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Table 7 Conditional response probabilities and latent class sizes for the five-class of subjective social status

From: Discordance between subjective and objective social status in contemporary China

  Respondent type of subjective social status
Manifest variables Upper Upper middle Middle Lower middle Lower
Education      
 Primary school and below 0.034 0.200 0.00 0.379 0.755
 Junior high school 0.024 0.439 0.411 0.510 0.230
 Senior high school 0.135 0.328 0.517 0.106 0.031
 Tertiary 0.806 0.033 0.072 0.005 0.001
Income      
 1st level 0.007 0.065 0.034 0.100 0.500
 2nd level 0.018 0.054 0.067 0.235 0.222
 3rd level 0.057 0.117 0.156 0.293 0.132
 4th level 0.153 0.262 0.267 0.225 0.078
 5th level 0.250 0.269 0.233 0.102 0.040
 6th level 0.515 0.233 0.243 0.044 0.028
ISEI      
 1st level 0.007 0.000 0.052 0.435 0.888
 2nd level 0.016 0.350 0.065 0.228 0.047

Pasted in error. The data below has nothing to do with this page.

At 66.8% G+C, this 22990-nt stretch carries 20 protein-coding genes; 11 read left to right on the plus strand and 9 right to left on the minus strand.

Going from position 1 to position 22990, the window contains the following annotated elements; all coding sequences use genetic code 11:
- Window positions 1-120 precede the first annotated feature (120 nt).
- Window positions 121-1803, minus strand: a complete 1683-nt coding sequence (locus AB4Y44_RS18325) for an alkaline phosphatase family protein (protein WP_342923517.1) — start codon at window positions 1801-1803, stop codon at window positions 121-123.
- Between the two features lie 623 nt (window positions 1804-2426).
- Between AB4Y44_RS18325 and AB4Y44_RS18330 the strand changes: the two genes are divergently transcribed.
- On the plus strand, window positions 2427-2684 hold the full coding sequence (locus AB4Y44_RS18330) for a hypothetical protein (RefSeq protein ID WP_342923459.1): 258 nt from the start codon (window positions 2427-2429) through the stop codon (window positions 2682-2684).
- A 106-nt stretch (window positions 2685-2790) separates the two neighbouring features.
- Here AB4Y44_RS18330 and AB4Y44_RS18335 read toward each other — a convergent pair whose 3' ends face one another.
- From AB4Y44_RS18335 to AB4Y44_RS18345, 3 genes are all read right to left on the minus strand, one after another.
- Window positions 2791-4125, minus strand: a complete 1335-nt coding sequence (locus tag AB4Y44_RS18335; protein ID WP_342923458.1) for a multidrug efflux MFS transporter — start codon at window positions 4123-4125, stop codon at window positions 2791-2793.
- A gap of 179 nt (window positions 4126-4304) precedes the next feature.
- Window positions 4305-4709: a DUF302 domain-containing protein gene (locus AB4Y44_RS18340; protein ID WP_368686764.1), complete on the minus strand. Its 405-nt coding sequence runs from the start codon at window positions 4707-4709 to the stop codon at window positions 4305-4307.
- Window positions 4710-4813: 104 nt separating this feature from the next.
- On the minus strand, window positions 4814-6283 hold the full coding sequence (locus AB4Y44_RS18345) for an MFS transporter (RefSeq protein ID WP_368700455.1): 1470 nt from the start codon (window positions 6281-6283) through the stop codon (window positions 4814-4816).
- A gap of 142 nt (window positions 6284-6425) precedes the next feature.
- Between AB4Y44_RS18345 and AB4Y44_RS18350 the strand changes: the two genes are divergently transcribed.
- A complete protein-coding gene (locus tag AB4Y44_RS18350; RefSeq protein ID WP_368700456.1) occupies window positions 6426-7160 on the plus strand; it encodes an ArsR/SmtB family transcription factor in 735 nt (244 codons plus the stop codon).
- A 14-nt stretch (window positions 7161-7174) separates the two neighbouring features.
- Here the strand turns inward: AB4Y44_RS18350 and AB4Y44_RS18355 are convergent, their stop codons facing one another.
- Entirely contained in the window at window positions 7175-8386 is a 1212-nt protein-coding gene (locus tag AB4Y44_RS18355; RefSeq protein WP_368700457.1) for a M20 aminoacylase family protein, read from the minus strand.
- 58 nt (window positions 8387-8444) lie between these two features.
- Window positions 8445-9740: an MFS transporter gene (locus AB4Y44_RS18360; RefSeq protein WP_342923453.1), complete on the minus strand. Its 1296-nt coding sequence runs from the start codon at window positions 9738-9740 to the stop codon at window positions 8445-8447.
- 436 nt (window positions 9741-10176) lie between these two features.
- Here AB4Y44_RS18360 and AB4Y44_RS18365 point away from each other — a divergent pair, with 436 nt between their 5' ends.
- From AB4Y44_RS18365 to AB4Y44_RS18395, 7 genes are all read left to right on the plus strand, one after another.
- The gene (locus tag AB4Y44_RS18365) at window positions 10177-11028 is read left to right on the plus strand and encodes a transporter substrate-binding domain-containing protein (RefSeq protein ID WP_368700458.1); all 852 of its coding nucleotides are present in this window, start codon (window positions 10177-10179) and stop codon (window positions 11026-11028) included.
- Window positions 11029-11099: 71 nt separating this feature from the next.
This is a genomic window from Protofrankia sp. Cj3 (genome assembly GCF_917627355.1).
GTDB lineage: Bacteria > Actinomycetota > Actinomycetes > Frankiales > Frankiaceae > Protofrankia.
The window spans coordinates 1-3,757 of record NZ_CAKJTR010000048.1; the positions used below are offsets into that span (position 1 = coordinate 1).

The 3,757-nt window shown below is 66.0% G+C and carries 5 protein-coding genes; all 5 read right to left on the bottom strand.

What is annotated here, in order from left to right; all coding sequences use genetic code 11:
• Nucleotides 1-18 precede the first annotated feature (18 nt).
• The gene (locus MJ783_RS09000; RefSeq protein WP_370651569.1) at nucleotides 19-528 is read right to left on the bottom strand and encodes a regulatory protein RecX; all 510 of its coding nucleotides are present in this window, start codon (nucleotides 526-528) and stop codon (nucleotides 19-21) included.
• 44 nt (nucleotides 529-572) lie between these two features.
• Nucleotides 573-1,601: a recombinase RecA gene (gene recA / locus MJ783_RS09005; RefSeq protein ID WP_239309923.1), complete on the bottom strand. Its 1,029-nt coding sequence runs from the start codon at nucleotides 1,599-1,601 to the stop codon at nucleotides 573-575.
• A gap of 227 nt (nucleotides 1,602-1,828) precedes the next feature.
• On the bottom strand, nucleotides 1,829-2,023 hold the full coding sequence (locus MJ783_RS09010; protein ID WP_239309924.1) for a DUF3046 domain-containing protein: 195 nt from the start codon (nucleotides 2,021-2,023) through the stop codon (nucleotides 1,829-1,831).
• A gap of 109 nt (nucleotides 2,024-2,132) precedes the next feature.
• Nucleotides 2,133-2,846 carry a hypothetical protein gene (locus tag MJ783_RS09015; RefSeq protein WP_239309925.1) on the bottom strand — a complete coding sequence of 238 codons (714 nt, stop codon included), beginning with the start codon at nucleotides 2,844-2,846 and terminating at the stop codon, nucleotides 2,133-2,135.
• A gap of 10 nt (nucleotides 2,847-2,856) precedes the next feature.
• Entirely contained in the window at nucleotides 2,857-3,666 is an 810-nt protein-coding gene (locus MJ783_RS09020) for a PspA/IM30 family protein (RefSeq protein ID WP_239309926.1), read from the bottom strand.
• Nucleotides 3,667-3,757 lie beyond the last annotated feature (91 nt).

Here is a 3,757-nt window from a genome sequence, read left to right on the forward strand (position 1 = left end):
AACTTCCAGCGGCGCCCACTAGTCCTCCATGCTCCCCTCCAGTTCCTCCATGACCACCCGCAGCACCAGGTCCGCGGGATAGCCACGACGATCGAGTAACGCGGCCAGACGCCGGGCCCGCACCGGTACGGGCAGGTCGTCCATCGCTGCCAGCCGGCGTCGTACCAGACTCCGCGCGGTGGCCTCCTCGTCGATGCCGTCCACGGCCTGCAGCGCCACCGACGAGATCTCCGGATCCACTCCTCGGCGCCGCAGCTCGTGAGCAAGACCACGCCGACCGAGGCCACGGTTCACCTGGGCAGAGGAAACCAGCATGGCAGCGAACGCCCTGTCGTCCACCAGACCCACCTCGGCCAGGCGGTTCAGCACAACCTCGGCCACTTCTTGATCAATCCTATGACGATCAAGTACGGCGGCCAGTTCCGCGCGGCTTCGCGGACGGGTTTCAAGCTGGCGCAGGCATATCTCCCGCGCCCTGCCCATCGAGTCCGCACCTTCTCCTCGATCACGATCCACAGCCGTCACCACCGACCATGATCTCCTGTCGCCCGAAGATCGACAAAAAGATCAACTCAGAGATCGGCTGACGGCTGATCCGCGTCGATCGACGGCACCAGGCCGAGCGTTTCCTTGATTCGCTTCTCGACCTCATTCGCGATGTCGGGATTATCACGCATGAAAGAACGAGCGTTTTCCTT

3rd level 0.083 0.309 0.241 0.171 0.027
 4th level 0.266 0.307 0.328 0.116 0.017
 5th level 0.628 0.035 0.313 0.050 0.021
 6th level 0.000 0.000 0.000 0.000 0.000
Class size (assigned) 12.28 % 6.08 % 21.15 % 30.59 % 29.90 %
  1. The conditional probabilities indicate the probability that an individual in a certain latent class will score a particular way on a manifest variable (McCutcheon 1987, p. 33). A respondent belonging to Class 1, for instance, has a chance close to 97 % of turning to personal contact who is “very much” trusted. Then we assign the respondents to the five latent classes to create a new categorical variable representing one’s objective status. According to McCutcheon (1987, p. 36), the assignment of observations to latent classes is probabilistic and therefore involving some error. Although not reported here, in our case, the two measures to estimate the expected proportion of classification errors and the closeness of association between the latent variable and the joint variables shows that no big uncertainty would appear during the process of assignment. As can be seen from the table, C1 has the highest probabilities of reporting the highest level of education, income, and occupations, while C5 has the lowest probabilities of these. We therefore label C1 through C5 upper class (12.28 %), upper middle class (6.08 %), middle class (21.15 %), lower middle class (30.59 %), and lower class (29.90 %), respectively